Mushroom Risotto

1 tablespoon coconut oil
2 leeks, finely sliced
1 cup arborio rice
150g porcini mushrooms, soaked in a liter of warm water for two hours.
1 tablespoon extra virgin olive oil
8 shiitake mushrooms, roughly chopped
8 swiss brown mushrooms, roughly chopped
4 large field mushrooms, roughly chopped
a splash of water
pepper and salt
1 large handful english spinach, finely chopped
1 large handful parsley, finely chopped
1 tablespoon extra virgin cold pressed olive oil
** use organic and biodynamic ingredients where possible **

Strain the porcini mushrooms from the ‘porcini mushroom water’. Keep the porcini mushroom water to one side for use later.

Add the coconut oil to a large saucepan. Add the porcini, shiitake, swiss brown and field mushrooms, splash of water, salt and pepper. Cook over a low heat for approximately 10 minutes, or until mushrooms are cooked.

In a large pot lightly sauté the leeks in the coconut oil for approximately 10 minutes. Add the arborio rice and stir for a minute. Add a dash of the porcini mushroom water (about 1/2 cup) and simmer whilst stirring. Continue to add the porcini mushroom water, a ladleful at a time, stirring constantly and allowing the liquid to be absorbed before adding the next ladleful. Cook for approximately 20 minutes or until the rice is tender. Add the cooked mushrooms, spinach and parsley. Stir to combine. Place a lid on the pot of risotto, remove from heat and allow to rest for 10 minutes. Drizzle with olive oil. Serve and enjoy your mushroom risotto.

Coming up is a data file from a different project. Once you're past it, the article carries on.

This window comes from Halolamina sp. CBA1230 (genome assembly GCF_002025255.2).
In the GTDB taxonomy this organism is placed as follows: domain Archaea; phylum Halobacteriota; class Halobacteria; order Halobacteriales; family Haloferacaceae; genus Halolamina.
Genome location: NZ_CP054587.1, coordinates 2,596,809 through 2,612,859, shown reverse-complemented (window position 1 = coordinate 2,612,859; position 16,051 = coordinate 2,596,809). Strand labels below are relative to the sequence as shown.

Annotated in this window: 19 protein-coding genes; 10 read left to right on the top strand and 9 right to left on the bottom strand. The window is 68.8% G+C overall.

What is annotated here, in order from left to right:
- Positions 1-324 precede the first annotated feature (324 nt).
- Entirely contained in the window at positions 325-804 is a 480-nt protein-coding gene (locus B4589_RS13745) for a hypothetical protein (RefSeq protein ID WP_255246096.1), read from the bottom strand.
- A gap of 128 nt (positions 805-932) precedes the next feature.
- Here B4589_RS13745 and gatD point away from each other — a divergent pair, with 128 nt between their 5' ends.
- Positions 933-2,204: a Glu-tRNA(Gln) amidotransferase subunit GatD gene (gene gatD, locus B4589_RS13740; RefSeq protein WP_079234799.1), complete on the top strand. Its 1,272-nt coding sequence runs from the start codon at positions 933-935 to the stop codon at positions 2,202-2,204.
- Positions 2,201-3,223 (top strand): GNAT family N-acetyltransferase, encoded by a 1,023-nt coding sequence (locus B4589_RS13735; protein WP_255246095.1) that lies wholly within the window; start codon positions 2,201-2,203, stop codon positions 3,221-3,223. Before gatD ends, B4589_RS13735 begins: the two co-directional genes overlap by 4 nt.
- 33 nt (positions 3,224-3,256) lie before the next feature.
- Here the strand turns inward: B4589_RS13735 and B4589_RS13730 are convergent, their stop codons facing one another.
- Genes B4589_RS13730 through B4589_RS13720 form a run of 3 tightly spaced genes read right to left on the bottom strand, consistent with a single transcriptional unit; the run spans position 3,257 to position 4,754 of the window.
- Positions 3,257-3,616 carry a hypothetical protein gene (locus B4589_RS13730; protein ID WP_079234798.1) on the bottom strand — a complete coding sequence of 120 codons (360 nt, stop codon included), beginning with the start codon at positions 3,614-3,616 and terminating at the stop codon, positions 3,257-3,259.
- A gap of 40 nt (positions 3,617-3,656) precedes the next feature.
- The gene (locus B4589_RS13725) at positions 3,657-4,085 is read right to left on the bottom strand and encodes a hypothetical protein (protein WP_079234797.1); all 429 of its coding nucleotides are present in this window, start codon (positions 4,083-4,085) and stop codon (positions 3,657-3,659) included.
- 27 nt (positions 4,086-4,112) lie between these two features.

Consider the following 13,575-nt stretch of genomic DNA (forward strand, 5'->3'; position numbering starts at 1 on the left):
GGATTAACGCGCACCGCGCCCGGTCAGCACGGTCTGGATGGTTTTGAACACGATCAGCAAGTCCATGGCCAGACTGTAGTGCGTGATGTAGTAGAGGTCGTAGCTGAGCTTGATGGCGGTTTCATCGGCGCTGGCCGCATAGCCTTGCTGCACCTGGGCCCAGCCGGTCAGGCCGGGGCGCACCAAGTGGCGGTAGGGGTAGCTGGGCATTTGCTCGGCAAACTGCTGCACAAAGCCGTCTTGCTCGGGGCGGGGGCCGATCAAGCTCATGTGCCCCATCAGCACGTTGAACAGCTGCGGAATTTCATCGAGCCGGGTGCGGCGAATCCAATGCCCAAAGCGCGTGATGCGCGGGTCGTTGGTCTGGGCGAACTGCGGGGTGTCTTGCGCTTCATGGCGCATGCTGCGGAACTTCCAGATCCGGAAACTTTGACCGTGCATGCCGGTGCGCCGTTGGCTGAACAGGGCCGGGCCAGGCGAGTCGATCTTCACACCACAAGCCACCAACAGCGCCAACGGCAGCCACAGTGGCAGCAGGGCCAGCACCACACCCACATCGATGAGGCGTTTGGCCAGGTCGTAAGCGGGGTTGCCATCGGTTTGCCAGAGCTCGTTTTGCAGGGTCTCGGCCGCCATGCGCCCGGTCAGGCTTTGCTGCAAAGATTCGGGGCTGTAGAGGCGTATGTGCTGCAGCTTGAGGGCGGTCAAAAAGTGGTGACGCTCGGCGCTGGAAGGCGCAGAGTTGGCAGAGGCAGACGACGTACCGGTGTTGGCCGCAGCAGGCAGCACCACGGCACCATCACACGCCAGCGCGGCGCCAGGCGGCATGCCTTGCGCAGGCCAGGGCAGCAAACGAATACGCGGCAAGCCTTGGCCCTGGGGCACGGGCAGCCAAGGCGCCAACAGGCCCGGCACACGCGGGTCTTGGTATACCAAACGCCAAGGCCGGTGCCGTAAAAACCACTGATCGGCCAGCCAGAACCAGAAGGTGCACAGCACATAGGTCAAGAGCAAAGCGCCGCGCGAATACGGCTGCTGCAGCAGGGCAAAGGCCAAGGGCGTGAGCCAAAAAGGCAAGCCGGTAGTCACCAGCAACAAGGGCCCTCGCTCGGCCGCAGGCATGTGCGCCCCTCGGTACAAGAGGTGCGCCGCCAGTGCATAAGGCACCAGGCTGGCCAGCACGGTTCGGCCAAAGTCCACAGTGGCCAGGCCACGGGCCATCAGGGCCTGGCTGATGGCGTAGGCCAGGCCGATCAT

NUTRITION NOTES: SHIITAKE MUSHROOMS

Shiitake mushrooms have long been a symbol of longevity in Asia because of their health-promoting properties. They have been used medicinally by the Chinese for more than 6,000 years.
Shiitake mushrooms are a very good, vegetarian source of iron. They are an excellent source of B vitamins (vitamins B2, B5 and B6); a very good source of vitamin B2; a very good source of manganese, phosphorus, potassium, selenium, copper and zinc; a very good source of dietary fiber; and a good source of protein, magnesium, and vitamin D (in the D2 form). They also provide a wide variety of unique phytonutrients.
Shiitake mushrooms also appear to be able to enhance immune function in both directions, giving it a boost when needed, and cutting back on its activity when needed. Studies have found shiitake mushrooms to have anti-tumor, cholesterol-lowering, and virus-inhibiting effects.

 

Leave a Reply

Your email address will not be published. Required fields are marked *